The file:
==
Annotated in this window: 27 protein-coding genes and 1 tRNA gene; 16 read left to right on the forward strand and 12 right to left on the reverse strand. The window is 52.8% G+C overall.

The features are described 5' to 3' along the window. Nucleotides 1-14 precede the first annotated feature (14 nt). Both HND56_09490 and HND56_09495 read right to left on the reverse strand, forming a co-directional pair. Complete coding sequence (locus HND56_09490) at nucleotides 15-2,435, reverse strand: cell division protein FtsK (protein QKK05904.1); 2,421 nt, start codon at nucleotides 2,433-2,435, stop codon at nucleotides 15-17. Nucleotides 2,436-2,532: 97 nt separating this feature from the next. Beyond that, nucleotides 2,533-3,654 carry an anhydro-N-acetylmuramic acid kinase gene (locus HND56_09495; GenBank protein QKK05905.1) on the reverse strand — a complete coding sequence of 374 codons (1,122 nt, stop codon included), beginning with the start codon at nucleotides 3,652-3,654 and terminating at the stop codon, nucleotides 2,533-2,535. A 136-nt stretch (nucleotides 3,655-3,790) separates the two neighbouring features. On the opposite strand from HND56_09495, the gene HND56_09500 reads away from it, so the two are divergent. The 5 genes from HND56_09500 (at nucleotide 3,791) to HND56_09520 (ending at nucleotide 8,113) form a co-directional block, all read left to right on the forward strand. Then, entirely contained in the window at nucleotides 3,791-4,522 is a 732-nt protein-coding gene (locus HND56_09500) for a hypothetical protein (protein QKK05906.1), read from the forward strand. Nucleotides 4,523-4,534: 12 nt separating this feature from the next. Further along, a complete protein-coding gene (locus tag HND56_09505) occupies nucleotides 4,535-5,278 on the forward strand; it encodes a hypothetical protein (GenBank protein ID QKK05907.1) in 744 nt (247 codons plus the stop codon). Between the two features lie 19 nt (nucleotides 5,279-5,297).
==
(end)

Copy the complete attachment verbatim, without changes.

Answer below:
Annotated in this window: 27 protein-coding genes and 1 tRNA gene; 16 read left to right on the forward strand and 12 right to left on the reverse strand. The window is 52.8% G+C overall.

The features are described 5' to 3' along the window. Nucleotides 1-14 precede the first annotated feature (14 nt). Both HND56_09490 and HND56_09495 read right to left on the reverse strand, forming a co-directional pair. Complete coding sequence (locus HND56_09490) at nucleotides 15-2,435, reverse strand: cell division protein FtsK (protein QKK05904.1); 2,421 nt, start codon at nucleotides 2,433-2,435, stop codon at nucleotides 15-17. Nucleotides 2,436-2,532: 97 nt separating this feature from the next. Beyond that, nucleotides 2,533-3,654 carry an anhydro-N-acetylmuramic acid kinase gene (locus HND56_09495; GenBank protein QKK05905.1) on the reverse strand — a complete coding sequence of 374 codons (1,122 nt, stop codon included), beginning with the start codon at nucleotides 3,652-3,654 and terminating at the stop codon, nucleotides 2,533-2,535. A 136-nt stretch (nucleotides 3,655-3,790) separates the two neighbouring features. On the opposite strand from HND56_09495, the gene HND56_09500 reads away from it, so the two are divergent. The 5 genes from HND56_09500 (at nucleotide 3,791) to HND56_09520 (ending at nucleotide 8,113) form a co-directional block, all read left to right on the forward strand. Then, entirely contained in the window at nucleotides 3,791-4,522 is a 732-nt protein-coding gene (locus HND56_09500) for a hypothetical protein (protein QKK05906.1), read from the forward strand. Nucleotides 4,523-4,534: 12 nt separating this feature from the next. Further along, a complete protein-coding gene (locus tag HND56_09505) occupies nucleotides 4,535-5,278 on the forward strand; it encodes a hypothetical protein (GenBank protein ID QKK05907.1) in 744 nt (247 codons plus the stop codon). Between the two features lie 19 nt (nucleotides 5,279-5,297).